Outline and assess the usefulness of official statistics in measuring crime and deviance
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'Outline and assess the usefulness of official statistics in measuring crime and deviance'. The term deviance cover a wide range of behaviour which digresses from the norms and values of society; but an act doesn't have to break the law for it to be labelled as deviant. Whereas a crime is an act of behaviour or action that break the laws of a society; and covers all activities from trivial to serious. There are many methods for the measuring and collection of data on crime and deviance level within the British Society. The main one is Official Crime Statistics (OCS) - these government statistics that cover a wide range of topics. There are two major soruces of which official statistics are based on; these are crimes recorded by the police (which form the majority of the Statistics) and statistics about those who have been convicted of offences. The basic process for the collection of official statistics is: witness (es) discover(s)
Firstly there is the definition of crime is relative this can lead to crimes not being recognised by victims and not being reported. Some crimes are not thought to be crimes and depend on the victims' definition of crime. An example of a situation this would come into play is would be when a fair fight turns into assault; this is entirely dependent on the definitions of the people involved in the situation. Also considering the Dark Figure of crime (this is term employed by criminologists and sociologists to describe the amount of unreported or undiscovered crime) which is a very important factor in the evaluating of OCS. As the dark figure shows the incompetence of the official statistics process; it causes people to believe that the official picture that is created by these statistics is not complete and therefore inaccurate. Another drawback of the official statistics is the recording of crime - while the police have a statutory obligation to record all crime reported to them.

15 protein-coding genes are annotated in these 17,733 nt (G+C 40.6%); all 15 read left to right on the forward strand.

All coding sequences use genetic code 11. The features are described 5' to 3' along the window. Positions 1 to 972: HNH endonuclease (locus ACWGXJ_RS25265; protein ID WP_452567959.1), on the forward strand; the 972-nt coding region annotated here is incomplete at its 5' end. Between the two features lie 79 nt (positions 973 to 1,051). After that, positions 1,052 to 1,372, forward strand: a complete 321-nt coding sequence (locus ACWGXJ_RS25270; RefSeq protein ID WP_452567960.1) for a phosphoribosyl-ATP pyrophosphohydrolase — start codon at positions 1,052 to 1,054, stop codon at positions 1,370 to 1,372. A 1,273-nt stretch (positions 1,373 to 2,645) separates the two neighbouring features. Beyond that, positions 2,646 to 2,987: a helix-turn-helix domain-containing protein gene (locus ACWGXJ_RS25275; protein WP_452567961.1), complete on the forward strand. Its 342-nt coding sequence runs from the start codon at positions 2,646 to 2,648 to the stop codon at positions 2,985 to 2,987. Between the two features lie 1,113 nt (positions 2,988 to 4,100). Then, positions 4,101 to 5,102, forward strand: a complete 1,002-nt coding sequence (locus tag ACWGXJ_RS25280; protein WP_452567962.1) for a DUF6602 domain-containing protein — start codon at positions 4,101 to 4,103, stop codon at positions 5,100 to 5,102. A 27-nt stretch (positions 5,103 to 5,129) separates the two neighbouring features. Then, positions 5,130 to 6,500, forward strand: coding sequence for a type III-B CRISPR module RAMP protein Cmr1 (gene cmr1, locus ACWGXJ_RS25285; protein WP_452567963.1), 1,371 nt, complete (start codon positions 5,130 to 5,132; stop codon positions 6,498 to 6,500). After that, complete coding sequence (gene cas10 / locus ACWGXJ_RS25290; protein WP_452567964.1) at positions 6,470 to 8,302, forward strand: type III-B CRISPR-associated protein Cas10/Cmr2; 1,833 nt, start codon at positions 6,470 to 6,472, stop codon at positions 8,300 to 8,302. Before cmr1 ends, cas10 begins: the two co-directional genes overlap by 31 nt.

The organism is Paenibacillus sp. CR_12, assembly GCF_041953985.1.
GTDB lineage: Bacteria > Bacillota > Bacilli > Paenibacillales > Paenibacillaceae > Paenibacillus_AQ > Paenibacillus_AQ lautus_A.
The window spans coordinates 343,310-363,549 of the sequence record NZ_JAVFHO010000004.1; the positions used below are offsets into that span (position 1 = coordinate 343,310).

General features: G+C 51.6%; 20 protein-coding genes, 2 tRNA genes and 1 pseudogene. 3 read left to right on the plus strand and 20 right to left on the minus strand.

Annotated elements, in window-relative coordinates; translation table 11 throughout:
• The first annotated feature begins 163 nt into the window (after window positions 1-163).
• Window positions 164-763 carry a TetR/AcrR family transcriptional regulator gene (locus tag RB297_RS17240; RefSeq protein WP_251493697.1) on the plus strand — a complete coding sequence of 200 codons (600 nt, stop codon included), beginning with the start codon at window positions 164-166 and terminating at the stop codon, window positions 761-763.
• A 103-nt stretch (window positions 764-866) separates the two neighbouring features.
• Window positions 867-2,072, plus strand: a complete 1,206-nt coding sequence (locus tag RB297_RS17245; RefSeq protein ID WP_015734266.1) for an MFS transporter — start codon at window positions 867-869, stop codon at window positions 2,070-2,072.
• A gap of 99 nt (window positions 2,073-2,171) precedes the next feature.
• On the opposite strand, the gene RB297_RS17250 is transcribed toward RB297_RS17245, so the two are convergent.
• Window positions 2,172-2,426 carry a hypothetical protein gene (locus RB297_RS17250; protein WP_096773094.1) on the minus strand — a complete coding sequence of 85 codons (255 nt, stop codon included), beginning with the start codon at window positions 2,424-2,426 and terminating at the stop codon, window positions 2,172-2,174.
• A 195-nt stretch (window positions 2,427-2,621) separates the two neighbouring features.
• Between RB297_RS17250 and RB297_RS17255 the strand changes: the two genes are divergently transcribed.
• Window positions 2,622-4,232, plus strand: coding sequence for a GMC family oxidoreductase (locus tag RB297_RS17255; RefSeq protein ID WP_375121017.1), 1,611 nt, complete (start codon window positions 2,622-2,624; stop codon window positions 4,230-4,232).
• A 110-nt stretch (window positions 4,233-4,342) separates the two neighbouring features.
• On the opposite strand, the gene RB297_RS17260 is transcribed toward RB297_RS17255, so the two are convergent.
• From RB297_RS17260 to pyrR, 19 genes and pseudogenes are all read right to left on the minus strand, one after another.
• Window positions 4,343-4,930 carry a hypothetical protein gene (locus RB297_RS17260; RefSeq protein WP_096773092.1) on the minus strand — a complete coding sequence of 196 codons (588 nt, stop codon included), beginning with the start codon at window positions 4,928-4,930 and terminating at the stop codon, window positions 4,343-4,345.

In conclusion, it can be summarised that Official Statistics are useful in measuring crime and deviance because they are already available. Their use saves time, effort and money. They give a wide- ranging picture of social observable fact in terms of crime and deviance. Also they have excellent comparative value in that they allow the examination of trend over time. However it is very simple to be critical of statistics because of the many defects; a solution would be to choose an alternative measure of crime and deviance. An example would be Self-reported Studies, are studies that attempt discover the characteristics of the criminals. They are interviews or questionnaire where individuals admit what types and numbers of crimes they have committed. Never the less these they are flawed; individuals might want to conceal their crimes. However, it can still be argued that self-report studies are more likely to identify more criminals, as it eliminates the problems; with the reporting and recording of crime and the dark figure.
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